"Who can say that belief is not a form of energy, is not food or fuel used in more abstract realms of existence by entities we have always perceived as gods?" he asks. When voices speak in the heads of schizophrenic patients, they tend to demand bizarre behavior and self-sacrifices. Similarly, in the New Age culture of channelers, the channeled entities often speak in patronising and demanding tones. "This cruel and arrogant. . . attitude of the Archons is only natural… if we compare their behaviour with the way we treat food in our own dimension." Nobody, not even the most soft-hearted vegetarian, asks the feelings of a potato before devouring it.
This viewpoint is similar to that of the mystic Gurdjieff, who believed that everything, including psychic processes and thoughts, is actually a form of material - and all material is, to some extent, sentient. "Everything in its own way is intelligent and conscious," he said. "The degree of consciousness corresponds to the degree of density or the speed of vibrations. The denser the matter, the less conscious it is." In his view, the cosmos employs a system of "reciprocal maintenance," with each level of being feeding on the beings beneath it. The sentient souls of human beings sustain the higher vibrational demiurges above them.
DeKorne's book "holds to the shamanic model of multiple dimensions, accessed via human consciousness, in which dissociated intelligences feed off of human belief systems the way that we eat hamburger," he writes. "It is to these entities' advantage to keep us ignorant of their agendas; they would forfeit independent existence if we chose to become gods ourselves by devouring their energy instead of vice-versa." Through shamanic exploration, humans can learn to become partners, perhaps equals, with such imaginal entities, rather than nutritional supplements. "It follows that the wisely intentional use of any psychedelic drug is as a self-integrating, self-empowering catalyst. In this way the gods (Devas, Archons, spirits, belief complexes, etc.) cannot coerce our worship - we coerce theirs in the form of enhanced personal power." The lesson of shamanism, of visits to different realities, is that we have to grow up, become adults, and claim our own agency in the imaginal realm as well as the "real world" of physical reality.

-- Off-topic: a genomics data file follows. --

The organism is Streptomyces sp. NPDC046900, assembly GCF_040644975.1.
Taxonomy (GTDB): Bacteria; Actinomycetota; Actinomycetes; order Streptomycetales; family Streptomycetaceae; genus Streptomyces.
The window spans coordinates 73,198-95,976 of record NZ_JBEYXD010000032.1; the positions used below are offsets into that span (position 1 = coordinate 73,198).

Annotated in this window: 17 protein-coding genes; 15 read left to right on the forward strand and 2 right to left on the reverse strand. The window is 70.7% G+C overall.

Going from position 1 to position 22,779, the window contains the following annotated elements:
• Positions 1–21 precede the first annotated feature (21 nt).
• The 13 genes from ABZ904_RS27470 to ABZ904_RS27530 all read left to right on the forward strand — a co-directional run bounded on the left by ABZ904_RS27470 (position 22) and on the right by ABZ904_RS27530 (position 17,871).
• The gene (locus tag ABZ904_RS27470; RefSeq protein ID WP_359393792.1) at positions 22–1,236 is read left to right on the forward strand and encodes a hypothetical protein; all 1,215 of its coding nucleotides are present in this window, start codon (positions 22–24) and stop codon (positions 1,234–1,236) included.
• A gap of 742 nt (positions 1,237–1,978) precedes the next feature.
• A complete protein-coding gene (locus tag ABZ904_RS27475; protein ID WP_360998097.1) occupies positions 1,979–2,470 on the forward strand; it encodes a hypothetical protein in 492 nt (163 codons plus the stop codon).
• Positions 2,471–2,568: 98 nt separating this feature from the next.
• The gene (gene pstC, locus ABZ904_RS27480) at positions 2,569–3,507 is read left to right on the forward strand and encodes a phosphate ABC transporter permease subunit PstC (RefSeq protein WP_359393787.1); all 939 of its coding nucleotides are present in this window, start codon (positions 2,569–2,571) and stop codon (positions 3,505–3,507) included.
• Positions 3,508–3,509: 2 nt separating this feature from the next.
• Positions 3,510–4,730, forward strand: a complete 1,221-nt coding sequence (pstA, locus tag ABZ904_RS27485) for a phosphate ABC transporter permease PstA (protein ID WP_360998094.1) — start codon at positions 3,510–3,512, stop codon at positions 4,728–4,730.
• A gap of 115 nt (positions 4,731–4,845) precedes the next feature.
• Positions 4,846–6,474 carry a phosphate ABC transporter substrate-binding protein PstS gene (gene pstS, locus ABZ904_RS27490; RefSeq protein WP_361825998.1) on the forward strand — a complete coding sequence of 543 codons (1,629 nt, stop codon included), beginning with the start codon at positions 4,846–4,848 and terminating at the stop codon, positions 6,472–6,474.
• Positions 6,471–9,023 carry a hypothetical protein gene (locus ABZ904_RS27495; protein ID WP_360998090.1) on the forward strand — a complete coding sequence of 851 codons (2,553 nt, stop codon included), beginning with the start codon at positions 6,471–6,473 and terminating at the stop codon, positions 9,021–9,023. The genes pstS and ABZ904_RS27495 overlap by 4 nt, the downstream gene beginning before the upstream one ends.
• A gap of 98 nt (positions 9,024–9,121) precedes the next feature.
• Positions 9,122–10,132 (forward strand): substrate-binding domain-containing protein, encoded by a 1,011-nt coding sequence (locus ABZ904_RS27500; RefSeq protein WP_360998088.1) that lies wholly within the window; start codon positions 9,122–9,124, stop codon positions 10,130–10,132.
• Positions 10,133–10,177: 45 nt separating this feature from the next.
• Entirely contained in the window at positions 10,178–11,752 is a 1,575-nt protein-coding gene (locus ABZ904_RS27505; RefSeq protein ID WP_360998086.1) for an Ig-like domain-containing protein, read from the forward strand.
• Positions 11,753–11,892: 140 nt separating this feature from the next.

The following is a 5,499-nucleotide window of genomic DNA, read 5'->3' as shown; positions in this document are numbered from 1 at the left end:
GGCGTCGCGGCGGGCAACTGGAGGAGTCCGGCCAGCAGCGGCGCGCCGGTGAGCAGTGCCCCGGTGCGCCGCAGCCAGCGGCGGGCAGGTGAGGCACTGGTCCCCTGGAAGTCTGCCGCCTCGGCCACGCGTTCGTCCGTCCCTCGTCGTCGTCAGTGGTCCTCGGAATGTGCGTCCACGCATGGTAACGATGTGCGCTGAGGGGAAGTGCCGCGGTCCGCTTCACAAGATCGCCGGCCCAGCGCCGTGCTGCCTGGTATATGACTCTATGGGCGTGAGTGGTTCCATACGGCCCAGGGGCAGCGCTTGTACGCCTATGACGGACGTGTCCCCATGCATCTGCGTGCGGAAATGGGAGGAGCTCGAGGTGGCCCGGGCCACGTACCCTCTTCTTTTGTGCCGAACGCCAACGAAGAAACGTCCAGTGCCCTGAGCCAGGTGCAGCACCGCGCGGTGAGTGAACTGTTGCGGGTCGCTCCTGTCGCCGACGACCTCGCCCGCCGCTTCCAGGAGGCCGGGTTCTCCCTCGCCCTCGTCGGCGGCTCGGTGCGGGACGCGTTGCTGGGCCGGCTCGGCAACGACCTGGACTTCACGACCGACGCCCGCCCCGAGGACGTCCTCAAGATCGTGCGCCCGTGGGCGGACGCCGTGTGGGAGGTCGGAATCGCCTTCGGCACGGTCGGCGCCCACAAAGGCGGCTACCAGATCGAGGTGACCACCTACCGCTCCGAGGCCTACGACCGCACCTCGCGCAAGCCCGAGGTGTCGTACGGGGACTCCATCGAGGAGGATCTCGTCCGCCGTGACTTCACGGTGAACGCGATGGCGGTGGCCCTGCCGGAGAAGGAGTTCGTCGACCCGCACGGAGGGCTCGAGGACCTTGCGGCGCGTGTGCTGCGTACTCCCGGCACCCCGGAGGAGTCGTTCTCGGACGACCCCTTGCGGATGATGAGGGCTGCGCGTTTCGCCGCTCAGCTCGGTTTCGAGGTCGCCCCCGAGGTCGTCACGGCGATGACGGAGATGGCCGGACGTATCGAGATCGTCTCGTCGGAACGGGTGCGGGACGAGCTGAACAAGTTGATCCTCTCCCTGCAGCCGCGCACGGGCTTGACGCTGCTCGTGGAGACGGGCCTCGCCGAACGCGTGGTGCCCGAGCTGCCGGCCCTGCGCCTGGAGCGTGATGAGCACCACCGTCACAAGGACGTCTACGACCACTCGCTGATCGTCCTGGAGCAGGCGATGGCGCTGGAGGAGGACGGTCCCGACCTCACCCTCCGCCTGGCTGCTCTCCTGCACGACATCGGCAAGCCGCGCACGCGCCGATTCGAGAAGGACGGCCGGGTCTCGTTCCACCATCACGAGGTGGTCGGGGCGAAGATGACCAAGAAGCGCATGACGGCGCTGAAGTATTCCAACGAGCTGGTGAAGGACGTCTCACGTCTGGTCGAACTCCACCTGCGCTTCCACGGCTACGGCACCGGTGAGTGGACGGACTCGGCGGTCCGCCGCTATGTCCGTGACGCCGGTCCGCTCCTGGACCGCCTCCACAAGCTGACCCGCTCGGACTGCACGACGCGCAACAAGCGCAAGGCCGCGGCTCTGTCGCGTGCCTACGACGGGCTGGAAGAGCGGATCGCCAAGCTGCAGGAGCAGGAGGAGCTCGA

Part of what I love about DeKorne's book is that he seems to accurately define not only the shamanic dimensions but something crucial about how the "real world" functions. In our lives, it is obvious that beliefs have independent energy and vitality. Beliefs compel followings and take on a life of their own, leaping from host to host. The belief systems active in controlling our world-whether called "patriotism," "free market capitalism," or even "high culture" behave like dangerously independent forces, self-propelling viruses, or like demiurges, devas, or Archons. Both Gurdjieff's philosophy and the psychedelic experience suggest that spiritual growth requires increasing our level of self-awareness and refusing to identify with any external agency. Perhaps our belief systems, and even our socially constructed personalities or egos, function like layers of insulation that must be stripped away if we want to discover what we can become.